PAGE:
For more please click HERE

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10 Recommendations for Patient Safety in Health IT

by Sabrina Rodak, Becker’s Hospital Review

The Institute of Medicine, which cited a need for greater oversight of health IT by public and private sectors, has made 10 recommendations for patient safety in health IT.

IOM’s report, “Patient Safety and Health IT: Building Safer Systems for Better Care,” says there is little published evidence quantifying the risk associated with HIT and thus calls for a greater focus on HIT’s effect on patient safety.

The recommendations include the following:

1. The Secretary of HHS should publish an action and surveillance plan within 12 months to outline how HHS will work with the private sector to assess the impact of HIT on patient safety and minimize any associated risks.
2. The Secretary of HHS should ensure HIT vendors support the free exchange of information on HIT experiences and issues, including those related to patient safety.
3. ONC should work with private and public sectors to make comparative user experiences across vendors publicly available.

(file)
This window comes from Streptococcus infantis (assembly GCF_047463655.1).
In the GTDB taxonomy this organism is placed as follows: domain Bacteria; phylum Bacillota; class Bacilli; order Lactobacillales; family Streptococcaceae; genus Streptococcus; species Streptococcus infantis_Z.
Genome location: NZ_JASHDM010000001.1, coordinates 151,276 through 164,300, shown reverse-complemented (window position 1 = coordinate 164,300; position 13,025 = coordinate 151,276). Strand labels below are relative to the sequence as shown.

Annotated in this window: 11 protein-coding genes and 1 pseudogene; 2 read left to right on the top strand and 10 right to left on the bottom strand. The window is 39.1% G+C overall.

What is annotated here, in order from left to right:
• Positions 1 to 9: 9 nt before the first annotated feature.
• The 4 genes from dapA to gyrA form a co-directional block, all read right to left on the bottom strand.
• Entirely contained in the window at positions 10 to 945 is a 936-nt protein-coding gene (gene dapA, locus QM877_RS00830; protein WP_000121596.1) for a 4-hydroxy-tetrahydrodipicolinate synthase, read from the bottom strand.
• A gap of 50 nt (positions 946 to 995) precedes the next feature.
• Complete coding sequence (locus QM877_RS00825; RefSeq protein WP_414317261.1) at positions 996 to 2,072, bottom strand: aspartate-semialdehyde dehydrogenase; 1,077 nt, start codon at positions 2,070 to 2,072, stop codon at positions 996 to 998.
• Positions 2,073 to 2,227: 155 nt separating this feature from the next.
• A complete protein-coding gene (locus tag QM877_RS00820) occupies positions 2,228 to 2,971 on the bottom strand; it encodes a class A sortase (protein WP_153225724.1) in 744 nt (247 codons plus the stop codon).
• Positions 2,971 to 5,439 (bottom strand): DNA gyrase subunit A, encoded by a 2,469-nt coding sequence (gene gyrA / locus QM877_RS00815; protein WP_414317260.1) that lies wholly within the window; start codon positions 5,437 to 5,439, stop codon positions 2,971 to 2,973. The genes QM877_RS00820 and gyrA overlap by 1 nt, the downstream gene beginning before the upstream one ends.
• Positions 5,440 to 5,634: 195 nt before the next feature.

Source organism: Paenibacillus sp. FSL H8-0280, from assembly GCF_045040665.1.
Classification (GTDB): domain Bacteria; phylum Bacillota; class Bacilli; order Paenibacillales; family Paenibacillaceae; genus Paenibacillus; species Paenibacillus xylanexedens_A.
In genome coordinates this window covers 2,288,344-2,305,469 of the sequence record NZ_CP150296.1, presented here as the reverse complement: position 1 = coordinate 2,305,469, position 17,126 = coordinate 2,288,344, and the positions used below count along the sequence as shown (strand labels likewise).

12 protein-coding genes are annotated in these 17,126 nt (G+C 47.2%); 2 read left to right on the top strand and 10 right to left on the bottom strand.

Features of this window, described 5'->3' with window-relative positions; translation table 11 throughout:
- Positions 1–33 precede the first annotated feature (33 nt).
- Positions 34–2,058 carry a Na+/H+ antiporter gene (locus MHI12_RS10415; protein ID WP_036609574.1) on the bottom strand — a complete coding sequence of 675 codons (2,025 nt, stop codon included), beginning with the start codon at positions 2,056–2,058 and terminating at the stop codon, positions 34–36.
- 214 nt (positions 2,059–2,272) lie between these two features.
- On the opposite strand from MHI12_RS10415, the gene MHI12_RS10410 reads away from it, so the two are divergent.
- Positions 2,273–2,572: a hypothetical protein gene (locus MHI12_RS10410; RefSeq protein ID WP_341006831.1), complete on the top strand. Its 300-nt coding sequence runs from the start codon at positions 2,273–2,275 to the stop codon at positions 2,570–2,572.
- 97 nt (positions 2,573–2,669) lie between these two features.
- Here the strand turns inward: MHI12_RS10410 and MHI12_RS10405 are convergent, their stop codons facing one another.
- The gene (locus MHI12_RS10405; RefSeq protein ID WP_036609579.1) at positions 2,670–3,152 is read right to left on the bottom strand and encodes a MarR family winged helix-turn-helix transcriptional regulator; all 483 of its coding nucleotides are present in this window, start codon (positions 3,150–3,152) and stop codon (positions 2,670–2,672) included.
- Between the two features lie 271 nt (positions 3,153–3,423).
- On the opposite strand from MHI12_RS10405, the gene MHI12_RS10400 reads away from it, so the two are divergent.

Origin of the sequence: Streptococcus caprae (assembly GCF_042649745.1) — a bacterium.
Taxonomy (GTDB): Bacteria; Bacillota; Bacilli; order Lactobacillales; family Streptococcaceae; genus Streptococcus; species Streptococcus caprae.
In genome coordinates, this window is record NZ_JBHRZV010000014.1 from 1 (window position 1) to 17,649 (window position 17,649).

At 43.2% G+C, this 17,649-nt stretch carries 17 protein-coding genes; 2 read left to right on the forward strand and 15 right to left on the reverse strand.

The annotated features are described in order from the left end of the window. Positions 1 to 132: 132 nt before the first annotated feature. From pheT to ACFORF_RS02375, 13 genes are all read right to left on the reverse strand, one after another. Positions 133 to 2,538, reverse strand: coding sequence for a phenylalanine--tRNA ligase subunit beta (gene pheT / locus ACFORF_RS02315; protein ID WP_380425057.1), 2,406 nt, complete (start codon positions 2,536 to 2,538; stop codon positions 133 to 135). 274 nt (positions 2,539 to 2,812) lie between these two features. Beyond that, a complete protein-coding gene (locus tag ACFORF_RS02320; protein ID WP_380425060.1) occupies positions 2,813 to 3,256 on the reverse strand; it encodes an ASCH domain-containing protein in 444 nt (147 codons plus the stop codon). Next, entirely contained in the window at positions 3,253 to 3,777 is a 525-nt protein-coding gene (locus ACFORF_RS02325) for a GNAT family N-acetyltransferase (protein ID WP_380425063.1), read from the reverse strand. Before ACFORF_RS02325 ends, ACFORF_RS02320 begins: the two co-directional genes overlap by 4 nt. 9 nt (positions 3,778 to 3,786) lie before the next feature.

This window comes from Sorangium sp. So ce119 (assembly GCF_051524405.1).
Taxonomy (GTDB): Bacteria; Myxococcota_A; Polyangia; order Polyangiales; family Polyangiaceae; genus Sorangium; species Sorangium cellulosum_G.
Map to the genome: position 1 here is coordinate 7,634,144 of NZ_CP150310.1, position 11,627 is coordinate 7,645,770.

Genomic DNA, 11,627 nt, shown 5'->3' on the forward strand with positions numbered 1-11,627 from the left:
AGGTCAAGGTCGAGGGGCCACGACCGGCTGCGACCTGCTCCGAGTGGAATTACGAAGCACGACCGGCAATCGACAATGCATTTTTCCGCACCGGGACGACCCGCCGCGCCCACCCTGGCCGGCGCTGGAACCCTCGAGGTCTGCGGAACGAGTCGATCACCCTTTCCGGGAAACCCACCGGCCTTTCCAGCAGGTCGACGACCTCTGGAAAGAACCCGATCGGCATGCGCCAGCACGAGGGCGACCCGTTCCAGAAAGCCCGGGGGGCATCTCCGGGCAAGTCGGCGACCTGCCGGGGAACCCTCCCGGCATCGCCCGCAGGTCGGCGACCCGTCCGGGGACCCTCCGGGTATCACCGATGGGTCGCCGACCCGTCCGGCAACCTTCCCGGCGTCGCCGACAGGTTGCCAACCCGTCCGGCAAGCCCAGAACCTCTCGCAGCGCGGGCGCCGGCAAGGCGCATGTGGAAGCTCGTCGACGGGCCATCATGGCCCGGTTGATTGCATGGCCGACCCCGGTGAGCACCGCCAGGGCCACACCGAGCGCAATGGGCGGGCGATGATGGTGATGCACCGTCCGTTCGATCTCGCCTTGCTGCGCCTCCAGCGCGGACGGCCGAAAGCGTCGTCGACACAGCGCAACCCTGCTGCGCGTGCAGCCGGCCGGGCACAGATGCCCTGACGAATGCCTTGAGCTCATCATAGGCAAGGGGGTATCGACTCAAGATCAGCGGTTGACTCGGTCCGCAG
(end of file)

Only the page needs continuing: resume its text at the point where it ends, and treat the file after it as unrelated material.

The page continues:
4.  The Secretary of HHS should fund a new HIT Safety Council to evaluate criteria for assessing and monitoring the safe use of HIT.
5. All HIT vendors should be required to publicly register and list their products with the ONC.
6. The Secretary of HHS should delineate the quality and risk management process requirements for HIT vendors, focusing on safety and usability.
7. The Secretary of HHS should create a process for vendors and users to report HIT-related deaths, serious injuries or unsafe conditions.
8. The Secretary of HHS should recommend Congress establish an independent federal entity for investigating patient safety deaths, serious injuries or potentially unsafe conditions associated with HIT.
9. The Secretary of HHS should monitor and publicly report on the progress of HIT safety annually. The Secretary can direct the FDA to regulate HIT if progress is insufficient.
10. HHS should collaborate with other research groups and support cross-disciplinary research in using HIT as part of a learning healthcare system.

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New Electronic Pharmacy Standards Issued

By Joseph Goedert, HDM Breaking News  10/26/2011

The National Council for Prescription Drug Programs, a standards development organization, has released two new standards for the exchange of information between pharmacy benefit management firms, transactions processors, state agencies and other entities.

The Uniform Healthcare Payer Data Standard is designed to support the sharing of pharmacy claims data used for statistical reporting, evaluation of care, and state or regional reporting. It also establishes an industry standard for all entities sharing historical data.

The Retiree Drug Subsidy Standard is used to transfer drug cost data from one transactions processor or PBM to another processor or PBM. More information is available at